How the economy can shape a president's impeachment

How the economy can shape a president's impeachment
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President TrumpDonald TrumpWhat blue wave? A close look at Texas today tells of a different story Democrats go down to the wire with Manchin Trump's former bodyguard investigated in NY prosectors' probe: report MORE’s two biggest headaches – the impeachment inquiry and a weakening economy – may soon intersect. No one supports impeachment because economic growth and business investment have slowed down. But waning growth deprives Trump of the argument President Clinton used so skillfully during his impeachment ordeal — namely, while his congressional opponents fixated on persecuting him, the president was hard at work successfully promoting prosperity for everyone.

Clinton’s case that he delivered good times was solid. His impeachment inquiry was triggered in January 1998 by Linda Tripp’s tapes of Monica Lewinsky; the special prosecutor and congressional Republicans spent a year sparring with Clinton, until the House impeached him in December. Throughout the year, the economy grew 4.5 percent, peaking in the fourth quarter with 7.0 percent growth just as the Republicans voted to impeach. 

Everyone felt the boom. Over the course of that year, consumer spending jumped 5.3 percent and business investment soared 10.9 percent. Strong growth actually accelerated through Clinton’s Senate trial in January 1999, his acquittal in February 1999, on a bipartisan vote of 55 to 45, and the rest of 1999.


By contrast, Richard Nixon faced impeachment under badly deteriorating economic conditions. The economy was strong when his ordeal began in October 1972 with the Washington Post’s report that the FBI saw Watergate as part of a broader spying effort by Nixon’s reelection campaign. Growth remained robust well into 1973, as did support for Nixon. Just as Nixon’s fight with Special Prosecutor Archibald Cox over his tapes came to a head in the Saturday Night massacre, in Autumn 1973, growth, consumer spending and business investment all began to weaken substantially. By November 1973, the economy entered a recession that lasted through 1974 — through the epic struggle that ended in July 1974 with the Supreme Court directing the president to hand over the tapes, followed by his resignation in August.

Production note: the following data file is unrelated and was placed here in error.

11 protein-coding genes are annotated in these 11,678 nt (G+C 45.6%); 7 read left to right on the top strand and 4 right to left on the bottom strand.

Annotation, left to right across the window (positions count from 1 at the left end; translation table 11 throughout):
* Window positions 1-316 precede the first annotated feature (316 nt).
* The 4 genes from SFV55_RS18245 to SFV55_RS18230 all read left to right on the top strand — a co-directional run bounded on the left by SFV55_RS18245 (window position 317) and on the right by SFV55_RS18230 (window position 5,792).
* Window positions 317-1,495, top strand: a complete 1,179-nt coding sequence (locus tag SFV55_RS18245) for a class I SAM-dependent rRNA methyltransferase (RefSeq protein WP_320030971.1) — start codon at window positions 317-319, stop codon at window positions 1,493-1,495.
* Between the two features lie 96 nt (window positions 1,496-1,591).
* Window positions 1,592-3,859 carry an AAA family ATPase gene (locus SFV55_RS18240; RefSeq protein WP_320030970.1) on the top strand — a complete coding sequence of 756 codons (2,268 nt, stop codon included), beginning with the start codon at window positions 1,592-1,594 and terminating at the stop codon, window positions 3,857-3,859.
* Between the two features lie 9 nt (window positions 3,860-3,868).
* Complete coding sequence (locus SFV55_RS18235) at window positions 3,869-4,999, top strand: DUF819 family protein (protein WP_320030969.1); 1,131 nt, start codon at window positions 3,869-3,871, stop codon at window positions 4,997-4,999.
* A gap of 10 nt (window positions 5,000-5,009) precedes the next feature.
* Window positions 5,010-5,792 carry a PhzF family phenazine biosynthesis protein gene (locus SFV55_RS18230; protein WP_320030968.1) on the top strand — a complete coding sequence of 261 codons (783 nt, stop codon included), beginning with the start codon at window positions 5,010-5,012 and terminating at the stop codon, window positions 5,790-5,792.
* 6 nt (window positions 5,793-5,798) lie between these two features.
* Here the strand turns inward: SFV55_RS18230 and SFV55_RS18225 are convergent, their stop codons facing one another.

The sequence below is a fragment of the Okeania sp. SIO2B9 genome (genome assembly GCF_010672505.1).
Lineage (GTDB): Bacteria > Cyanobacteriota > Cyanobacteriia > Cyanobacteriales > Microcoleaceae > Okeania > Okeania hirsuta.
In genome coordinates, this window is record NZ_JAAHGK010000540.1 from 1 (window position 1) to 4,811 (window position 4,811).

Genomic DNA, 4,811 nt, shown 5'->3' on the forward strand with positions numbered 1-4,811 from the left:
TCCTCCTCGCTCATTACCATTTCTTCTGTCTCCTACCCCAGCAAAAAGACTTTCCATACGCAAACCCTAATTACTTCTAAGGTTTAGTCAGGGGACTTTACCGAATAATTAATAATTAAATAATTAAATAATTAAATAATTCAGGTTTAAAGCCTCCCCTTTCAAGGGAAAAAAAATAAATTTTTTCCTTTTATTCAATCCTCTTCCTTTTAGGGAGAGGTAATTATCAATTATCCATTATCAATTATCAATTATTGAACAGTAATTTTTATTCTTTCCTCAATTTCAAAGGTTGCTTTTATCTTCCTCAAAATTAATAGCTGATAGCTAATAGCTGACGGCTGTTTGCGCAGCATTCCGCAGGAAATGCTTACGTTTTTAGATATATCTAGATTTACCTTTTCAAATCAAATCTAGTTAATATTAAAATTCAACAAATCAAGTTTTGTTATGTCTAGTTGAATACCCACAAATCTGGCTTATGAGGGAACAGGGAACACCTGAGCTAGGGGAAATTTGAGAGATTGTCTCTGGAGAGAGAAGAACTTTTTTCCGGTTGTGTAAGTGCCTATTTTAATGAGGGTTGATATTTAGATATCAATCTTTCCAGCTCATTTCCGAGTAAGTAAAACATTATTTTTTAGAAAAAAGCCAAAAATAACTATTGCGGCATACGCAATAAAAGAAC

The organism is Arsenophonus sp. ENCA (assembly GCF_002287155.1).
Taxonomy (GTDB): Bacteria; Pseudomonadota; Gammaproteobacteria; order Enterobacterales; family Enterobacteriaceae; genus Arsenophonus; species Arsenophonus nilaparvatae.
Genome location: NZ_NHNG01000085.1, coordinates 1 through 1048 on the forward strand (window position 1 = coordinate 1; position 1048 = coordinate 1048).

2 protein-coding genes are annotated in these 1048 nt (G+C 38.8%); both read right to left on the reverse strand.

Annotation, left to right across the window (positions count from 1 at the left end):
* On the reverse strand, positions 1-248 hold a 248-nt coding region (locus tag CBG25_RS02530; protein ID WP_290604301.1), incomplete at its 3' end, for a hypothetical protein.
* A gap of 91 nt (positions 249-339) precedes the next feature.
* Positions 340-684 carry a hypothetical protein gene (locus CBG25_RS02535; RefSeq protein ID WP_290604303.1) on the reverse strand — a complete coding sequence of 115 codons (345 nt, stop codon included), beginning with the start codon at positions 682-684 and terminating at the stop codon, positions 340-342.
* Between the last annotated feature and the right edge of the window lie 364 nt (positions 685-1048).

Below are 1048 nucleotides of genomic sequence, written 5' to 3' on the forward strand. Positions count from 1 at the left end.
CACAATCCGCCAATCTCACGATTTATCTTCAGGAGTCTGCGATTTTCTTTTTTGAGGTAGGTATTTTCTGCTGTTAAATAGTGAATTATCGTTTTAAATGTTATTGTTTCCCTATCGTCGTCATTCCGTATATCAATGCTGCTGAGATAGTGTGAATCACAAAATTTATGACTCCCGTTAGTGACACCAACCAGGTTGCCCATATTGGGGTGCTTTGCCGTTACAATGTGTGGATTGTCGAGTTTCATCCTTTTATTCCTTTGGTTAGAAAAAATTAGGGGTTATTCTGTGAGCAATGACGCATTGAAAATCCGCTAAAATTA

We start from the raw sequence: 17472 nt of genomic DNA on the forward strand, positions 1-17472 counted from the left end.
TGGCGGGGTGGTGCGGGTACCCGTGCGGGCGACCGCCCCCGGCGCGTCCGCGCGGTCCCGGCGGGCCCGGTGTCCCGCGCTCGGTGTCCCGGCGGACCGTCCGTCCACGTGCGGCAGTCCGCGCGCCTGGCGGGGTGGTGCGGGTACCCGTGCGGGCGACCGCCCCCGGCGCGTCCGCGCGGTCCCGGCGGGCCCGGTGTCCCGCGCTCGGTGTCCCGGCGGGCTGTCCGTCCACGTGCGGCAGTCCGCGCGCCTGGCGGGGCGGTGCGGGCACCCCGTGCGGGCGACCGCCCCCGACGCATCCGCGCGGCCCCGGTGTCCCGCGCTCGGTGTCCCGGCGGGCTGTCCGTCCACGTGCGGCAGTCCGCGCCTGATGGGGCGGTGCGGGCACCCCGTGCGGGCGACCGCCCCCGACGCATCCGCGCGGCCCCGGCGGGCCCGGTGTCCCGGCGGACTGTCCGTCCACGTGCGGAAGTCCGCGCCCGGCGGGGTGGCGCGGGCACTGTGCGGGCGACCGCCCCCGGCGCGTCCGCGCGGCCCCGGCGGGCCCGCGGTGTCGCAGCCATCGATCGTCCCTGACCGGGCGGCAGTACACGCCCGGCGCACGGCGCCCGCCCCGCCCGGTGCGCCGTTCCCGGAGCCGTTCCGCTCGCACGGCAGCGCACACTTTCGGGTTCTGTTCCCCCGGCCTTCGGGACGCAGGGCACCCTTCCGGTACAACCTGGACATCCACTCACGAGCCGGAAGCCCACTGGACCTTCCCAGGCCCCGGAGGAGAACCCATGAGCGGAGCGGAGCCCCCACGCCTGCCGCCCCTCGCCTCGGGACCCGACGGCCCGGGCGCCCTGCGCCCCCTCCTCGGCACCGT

Including Trump, three of the last nine American presidents have faced impeachment. In all three cases, the state of the economy and the president’s decisions about it have played no role in the actions that have led to impeachment. But economic conditions are part of the environment in which the American people evaluate for themselves the importance of a president’s decisions and actions.

While there are too few cases here to call it a sample, there is extensive research showing how economic conditions affect a president’s public support — and the paths of Clinton’s and Nixon’s struggles against impeachment generally followed the economy’s trajectory at the time. It is only sensible to expect that economic conditions affect the significance that people attach to the acts that lead to an impeachment, especially among people whose partisanship doesn’t determine their view of it.